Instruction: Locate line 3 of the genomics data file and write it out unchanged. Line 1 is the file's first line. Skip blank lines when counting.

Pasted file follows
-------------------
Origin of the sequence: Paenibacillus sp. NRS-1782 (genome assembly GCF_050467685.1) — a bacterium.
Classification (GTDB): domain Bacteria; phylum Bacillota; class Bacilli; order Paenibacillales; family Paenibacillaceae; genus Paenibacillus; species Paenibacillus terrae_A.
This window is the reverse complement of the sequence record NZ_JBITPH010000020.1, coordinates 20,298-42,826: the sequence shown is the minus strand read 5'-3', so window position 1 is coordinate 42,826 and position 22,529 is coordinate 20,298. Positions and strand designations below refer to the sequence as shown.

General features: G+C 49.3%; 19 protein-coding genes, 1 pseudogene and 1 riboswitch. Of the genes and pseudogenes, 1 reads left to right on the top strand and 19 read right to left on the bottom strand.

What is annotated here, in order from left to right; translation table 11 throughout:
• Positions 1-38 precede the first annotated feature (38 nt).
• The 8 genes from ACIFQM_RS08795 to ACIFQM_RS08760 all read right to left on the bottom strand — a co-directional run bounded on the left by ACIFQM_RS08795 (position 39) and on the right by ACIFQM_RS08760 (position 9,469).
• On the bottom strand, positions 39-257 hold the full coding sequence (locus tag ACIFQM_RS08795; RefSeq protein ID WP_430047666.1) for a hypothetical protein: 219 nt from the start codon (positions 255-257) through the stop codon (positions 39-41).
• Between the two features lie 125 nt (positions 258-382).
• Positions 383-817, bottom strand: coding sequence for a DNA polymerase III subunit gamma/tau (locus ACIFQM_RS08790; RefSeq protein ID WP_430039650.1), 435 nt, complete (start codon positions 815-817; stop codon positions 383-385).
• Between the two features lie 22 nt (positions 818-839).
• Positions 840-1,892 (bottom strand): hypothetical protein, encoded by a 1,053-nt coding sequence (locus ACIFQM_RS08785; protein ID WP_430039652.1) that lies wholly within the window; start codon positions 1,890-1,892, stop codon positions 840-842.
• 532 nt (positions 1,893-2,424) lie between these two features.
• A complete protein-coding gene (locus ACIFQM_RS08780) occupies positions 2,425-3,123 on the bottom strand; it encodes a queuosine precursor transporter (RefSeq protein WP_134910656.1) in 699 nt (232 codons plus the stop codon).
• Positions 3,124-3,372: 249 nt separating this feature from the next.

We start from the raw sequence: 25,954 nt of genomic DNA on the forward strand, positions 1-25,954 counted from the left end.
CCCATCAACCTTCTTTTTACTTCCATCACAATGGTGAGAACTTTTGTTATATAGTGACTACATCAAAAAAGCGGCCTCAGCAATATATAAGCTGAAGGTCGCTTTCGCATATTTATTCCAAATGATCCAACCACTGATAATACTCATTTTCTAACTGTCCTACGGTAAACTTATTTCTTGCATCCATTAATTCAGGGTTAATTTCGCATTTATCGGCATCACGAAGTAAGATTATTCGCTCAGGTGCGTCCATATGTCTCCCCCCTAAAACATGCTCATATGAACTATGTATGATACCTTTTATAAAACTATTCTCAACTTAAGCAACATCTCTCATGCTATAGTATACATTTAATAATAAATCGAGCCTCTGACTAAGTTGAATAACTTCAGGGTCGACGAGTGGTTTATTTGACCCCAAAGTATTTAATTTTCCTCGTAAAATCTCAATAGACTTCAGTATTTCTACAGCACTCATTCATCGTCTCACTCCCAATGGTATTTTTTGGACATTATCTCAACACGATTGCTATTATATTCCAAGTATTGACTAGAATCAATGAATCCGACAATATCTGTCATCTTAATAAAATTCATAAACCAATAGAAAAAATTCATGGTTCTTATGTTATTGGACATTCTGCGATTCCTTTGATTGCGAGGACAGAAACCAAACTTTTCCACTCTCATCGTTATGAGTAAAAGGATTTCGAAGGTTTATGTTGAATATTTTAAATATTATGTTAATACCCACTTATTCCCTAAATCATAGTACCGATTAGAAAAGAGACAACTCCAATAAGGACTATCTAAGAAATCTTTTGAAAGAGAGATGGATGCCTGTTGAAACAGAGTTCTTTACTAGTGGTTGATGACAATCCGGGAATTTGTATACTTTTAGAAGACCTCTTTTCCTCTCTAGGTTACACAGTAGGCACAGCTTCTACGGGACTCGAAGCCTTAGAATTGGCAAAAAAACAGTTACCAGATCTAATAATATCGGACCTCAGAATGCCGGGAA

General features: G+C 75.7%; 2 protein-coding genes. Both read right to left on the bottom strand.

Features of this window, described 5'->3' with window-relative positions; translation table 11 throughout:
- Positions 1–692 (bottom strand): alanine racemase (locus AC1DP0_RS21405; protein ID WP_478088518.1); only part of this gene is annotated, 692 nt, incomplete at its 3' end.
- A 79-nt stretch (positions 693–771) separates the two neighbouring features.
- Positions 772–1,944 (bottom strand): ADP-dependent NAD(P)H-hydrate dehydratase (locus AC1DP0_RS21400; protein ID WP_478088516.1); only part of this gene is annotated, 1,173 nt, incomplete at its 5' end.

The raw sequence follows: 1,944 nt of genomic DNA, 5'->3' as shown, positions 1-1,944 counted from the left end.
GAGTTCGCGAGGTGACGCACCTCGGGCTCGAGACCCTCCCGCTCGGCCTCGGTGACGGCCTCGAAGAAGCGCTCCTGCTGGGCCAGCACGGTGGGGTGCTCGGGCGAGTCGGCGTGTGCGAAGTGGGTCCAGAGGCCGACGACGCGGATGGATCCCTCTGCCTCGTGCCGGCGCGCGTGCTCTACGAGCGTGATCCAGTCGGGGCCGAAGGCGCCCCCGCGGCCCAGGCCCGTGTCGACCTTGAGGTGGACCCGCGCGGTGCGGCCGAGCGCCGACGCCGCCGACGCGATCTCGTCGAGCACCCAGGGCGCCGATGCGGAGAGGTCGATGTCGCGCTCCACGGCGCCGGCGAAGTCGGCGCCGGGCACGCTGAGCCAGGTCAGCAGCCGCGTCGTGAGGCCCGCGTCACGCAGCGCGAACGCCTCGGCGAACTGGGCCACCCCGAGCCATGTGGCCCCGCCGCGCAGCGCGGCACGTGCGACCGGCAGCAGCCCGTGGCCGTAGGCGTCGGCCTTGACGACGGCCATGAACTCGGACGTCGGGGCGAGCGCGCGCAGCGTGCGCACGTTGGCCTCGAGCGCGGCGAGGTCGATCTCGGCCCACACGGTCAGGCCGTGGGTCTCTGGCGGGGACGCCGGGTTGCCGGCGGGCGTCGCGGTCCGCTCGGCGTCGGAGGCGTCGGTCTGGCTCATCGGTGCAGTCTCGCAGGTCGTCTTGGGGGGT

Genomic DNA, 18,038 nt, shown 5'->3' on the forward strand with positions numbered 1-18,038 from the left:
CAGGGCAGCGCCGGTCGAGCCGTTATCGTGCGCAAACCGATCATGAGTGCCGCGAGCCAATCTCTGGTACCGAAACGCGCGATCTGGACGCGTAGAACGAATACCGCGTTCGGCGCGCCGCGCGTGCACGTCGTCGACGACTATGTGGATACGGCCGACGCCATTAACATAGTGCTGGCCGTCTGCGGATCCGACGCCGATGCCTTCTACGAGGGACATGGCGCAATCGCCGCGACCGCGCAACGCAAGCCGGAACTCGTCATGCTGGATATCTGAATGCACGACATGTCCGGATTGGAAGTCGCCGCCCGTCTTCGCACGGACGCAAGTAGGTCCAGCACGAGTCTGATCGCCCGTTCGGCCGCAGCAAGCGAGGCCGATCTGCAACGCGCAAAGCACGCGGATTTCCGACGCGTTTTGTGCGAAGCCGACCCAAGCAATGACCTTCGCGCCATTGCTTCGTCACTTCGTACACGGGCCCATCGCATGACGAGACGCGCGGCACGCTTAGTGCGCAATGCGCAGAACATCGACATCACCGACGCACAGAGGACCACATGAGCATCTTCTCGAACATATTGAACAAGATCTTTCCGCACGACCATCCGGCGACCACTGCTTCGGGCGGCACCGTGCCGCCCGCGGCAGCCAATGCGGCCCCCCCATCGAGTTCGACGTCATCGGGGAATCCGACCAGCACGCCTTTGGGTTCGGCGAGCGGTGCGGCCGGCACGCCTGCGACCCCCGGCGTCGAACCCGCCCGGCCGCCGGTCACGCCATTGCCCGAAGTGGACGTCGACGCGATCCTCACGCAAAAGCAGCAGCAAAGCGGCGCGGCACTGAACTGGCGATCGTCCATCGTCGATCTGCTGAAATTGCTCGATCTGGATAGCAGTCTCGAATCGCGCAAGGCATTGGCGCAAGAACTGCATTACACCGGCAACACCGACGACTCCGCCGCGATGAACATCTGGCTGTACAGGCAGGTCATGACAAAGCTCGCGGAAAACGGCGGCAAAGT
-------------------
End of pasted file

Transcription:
This window is the reverse complement of the sequence record NZ_JBITPH010000020.1, coordinates 20,298-42,826: the sequence shown is the minus strand read 5'-3', so window position 1 is coordinate 42,826 and position 22,529 is coordinate 20,298. Positions and strand designations below refer to the sequence as shown.